New Maxxcasting SFN Serves Boston Station

November 9, 2016

GeoBroadcast Solutions is calling attention to a deployment of its SFN-based MaxxCasting system that it says is helping a Boston FM reduce signal interference and improve its coverage-to-contour ratio to reach more potential listeners. It says the installation also strengthens building penetration in downtown Boston.

The company, formed in 2009 by Peter Handy, Chris Devine, Rick Bonick and Bill Hieatt, believes it has identified a big potential business opportunity. It thinks that in the top 30 markets, 18% of the population is not covered within stations’ protected contours. So it makes systems that are intended to enhance coverage areas (and thus reach more PPMs) using new techniques in single-frequency networks.

The manufacturer says big improvements in coverage-to-contour ratio are an important benefit and that its approach also eliminates common problems with legacy booster systems.

On this project it worked with Shively Labs, American Tower Corp. and its frequent business partner GatesAir. The system at indy station WXRV(FM) 92.5 The River, which is licensed to Andover, Mass., launched this month. GeoBroadcast Solutions credits the installation with delivering stronger and broader signal coverage to 4.5 million people in the Boston metro. “This includes the nearly 1.5 million population of adjacent Middlesex County, where interference and weak signal is most common due to rolling hills and other conditions that deteriorate signal performance.”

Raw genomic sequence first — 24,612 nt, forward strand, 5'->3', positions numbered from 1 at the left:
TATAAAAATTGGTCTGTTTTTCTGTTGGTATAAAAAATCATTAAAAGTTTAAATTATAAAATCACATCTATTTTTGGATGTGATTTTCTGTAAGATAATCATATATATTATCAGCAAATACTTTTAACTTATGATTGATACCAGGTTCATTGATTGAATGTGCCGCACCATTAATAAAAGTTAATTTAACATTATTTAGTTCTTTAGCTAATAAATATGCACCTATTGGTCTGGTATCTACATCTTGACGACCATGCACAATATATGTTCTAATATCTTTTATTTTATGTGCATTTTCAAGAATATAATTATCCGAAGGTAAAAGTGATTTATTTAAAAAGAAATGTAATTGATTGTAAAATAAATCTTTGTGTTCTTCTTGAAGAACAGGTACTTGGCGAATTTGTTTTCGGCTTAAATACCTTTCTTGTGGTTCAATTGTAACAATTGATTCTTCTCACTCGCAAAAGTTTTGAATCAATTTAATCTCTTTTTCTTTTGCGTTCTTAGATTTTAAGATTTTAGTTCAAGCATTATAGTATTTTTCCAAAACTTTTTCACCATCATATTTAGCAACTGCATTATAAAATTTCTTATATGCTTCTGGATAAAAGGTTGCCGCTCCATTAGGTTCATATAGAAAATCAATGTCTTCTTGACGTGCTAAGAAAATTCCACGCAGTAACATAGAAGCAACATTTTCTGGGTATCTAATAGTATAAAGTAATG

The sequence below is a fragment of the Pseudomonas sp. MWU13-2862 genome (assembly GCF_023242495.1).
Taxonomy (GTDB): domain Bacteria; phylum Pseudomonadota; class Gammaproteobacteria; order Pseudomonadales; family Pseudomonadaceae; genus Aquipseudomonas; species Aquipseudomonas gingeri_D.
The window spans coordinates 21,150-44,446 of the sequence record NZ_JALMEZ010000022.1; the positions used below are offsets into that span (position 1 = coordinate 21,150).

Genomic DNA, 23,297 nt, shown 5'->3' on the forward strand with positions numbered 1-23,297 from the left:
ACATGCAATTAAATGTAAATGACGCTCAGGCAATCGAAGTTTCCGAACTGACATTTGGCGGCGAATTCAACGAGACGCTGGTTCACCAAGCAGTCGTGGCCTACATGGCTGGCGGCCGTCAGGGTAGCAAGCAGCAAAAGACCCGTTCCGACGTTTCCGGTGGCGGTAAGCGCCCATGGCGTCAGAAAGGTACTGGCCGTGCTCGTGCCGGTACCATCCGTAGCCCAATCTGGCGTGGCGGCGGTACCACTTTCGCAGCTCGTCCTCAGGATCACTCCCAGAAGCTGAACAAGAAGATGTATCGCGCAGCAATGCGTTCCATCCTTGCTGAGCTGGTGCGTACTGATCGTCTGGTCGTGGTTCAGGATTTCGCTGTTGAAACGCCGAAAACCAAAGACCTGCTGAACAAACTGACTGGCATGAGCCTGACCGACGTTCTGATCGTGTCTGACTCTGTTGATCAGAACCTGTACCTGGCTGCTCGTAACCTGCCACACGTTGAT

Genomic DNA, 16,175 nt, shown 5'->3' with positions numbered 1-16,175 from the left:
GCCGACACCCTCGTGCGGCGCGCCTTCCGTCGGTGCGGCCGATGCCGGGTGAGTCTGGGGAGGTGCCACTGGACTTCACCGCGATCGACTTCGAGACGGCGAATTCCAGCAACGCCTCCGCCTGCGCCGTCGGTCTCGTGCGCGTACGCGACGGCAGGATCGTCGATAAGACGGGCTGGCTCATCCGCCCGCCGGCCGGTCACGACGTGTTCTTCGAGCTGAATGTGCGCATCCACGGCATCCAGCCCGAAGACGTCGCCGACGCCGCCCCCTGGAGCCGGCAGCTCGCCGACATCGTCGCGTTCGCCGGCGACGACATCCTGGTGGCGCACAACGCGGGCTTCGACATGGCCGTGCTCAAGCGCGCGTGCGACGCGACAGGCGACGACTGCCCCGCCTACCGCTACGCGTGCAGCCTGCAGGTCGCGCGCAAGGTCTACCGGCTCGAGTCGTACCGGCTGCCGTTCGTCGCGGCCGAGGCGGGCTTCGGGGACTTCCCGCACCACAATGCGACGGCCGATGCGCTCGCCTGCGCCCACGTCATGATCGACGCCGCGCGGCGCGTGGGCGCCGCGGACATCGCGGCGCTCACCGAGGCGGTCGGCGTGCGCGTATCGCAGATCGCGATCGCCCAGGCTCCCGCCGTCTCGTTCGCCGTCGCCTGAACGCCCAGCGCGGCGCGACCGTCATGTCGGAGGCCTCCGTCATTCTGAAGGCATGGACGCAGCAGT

WXRV’s system uses four low-power transmission sites in areas prone to interference or weak signals. These nodes, on the same frequency as the main transmitter, are in Lexington, Waltham and Natick on the outskirts of Boston, and on top of the John Hancock building downtown (shown). Another site is planned in the Charlestown neighborhood.

The company says its approach helps stations take all advantage of legally allowed coverage through predictive modeling software to maximize a network topology; it combines radio broadcast and mobile cellular technology to reduce or eliminate interference between main transmitter and nodes. The nodes use GatesAir IP networking to transport and synch program content across the transmitters; nodes are synched to the main using GatesAir Intraplex SynchroCast3 technology in Intraplex IP Link 200 codecs that transmit program content from the studio to each node and the main transmitter. Shively created custom antenna pattern designs to control node coverage, according to the announcement of the project.

GeoBroadcast also set up a listening test involving station General Manager Donald St. Sauveur and representatives from other broadcasters. It quoted St. Sauveur saying the experience of listening to the main transmitter as it transitions to the nodes is “seamless and undetectable to the general audience.”

The company has another offering called ZoneCasting that awaits FCC approval and on which Radio World reported four years ago. It would provide technology to geographically target radio advertisements.

Related:
‘MaxxCasting’: Better FM Signal Coverage? (Jan. 2013)

 
 
 
 

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